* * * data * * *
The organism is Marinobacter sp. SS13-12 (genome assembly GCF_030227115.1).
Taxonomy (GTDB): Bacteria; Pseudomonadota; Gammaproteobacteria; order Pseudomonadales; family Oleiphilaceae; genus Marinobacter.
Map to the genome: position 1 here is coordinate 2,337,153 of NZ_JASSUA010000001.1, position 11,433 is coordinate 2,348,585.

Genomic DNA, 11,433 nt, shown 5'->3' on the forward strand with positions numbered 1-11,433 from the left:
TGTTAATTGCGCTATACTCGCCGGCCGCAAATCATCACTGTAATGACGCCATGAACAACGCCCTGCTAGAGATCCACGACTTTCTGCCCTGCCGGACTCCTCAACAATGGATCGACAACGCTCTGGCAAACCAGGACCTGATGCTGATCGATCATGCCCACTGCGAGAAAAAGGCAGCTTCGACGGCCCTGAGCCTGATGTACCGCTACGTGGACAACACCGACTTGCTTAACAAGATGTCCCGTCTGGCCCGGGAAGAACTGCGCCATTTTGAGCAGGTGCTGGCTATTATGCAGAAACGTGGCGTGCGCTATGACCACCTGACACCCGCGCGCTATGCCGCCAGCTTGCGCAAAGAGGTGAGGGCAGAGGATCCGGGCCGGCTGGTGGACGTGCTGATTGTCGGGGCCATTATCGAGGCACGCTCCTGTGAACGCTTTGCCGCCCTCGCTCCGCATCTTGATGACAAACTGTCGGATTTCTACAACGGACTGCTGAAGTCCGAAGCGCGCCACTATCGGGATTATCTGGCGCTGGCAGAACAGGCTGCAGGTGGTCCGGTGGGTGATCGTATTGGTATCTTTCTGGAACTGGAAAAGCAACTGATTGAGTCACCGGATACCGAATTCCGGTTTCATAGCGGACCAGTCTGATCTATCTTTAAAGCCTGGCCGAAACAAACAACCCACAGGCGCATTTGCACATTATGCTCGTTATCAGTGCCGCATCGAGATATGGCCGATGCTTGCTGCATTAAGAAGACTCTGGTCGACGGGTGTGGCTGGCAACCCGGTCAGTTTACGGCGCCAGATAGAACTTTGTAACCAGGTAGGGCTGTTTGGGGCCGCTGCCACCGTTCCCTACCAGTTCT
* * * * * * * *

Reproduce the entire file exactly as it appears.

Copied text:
The organism is Marinobacter sp. SS13-12 (genome assembly GCF_030227115.1).
Taxonomy (GTDB): Bacteria; Pseudomonadota; Gammaproteobacteria; order Pseudomonadales; family Oleiphilaceae; genus Marinobacter.
Map to the genome: position 1 here is coordinate 2,337,153 of NZ_JASSUA010000001.1, position 11,433 is coordinate 2,348,585.

Genomic DNA, 11,433 nt, shown 5'->3' on the forward strand with positions numbered 1-11,433 from the left:
TGTTAATTGCGCTATACTCGCCGGCCGCAAATCATCACTGTAATGACGCCATGAACAACGCCCTGCTAGAGATCCACGACTTTCTGCCCTGCCGGACTCCTCAACAATGGATCGACAACGCTCTGGCAAACCAGGACCTGATGCTGATCGATCATGCCCACTGCGAGAAAAAGGCAGCTTCGACGGCCCTGAGCCTGATGTACCGCTACGTGGACAACACCGACTTGCTTAACAAGATGTCCCGTCTGGCCCGGGAAGAACTGCGCCATTTTGAGCAGGTGCTGGCTATTATGCAGAAACGTGGCGTGCGCTATGACCACCTGACACCCGCGCGCTATGCCGCCAGCTTGCGCAAAGAGGTGAGGGCAGAGGATCCGGGCCGGCTGGTGGACGTGCTGATTGTCGGGGCCATTATCGAGGCACGCTCCTGTGAACGCTTTGCCGCCCTCGCTCCGCATCTTGATGACAAACTGTCGGATTTCTACAACGGACTGCTGAAGTCCGAAGCGCGCCACTATCGGGATTATCTGGCGCTGGCAGAACAGGCTGCAGGTGGTCCGGTGGGTGATCGTATTGGTATCTTTCTGGAACTGGAAAAGCAACTGATTGAGTCACCGGATACCGAATTCCGGTTTCATAGCGGACCAGTCTGATCTATCTTTAAAGCCTGGCCGAAACAAACAACCCACAGGCGCATTTGCACATTATGCTCGTTATCAGTGCCGCATCGAGATATGGCCGATGCTTGCTGCATTAAGAAGACTCTGGTCGACGGGTGTGGCTGGCAACCCGGTCAGTTTACGGCGCCAGATAGAACTTTGTAACCAGGTAGGGCTGTTTGGGGCCGCTGCCACCGTTCCCTACCAGTTCT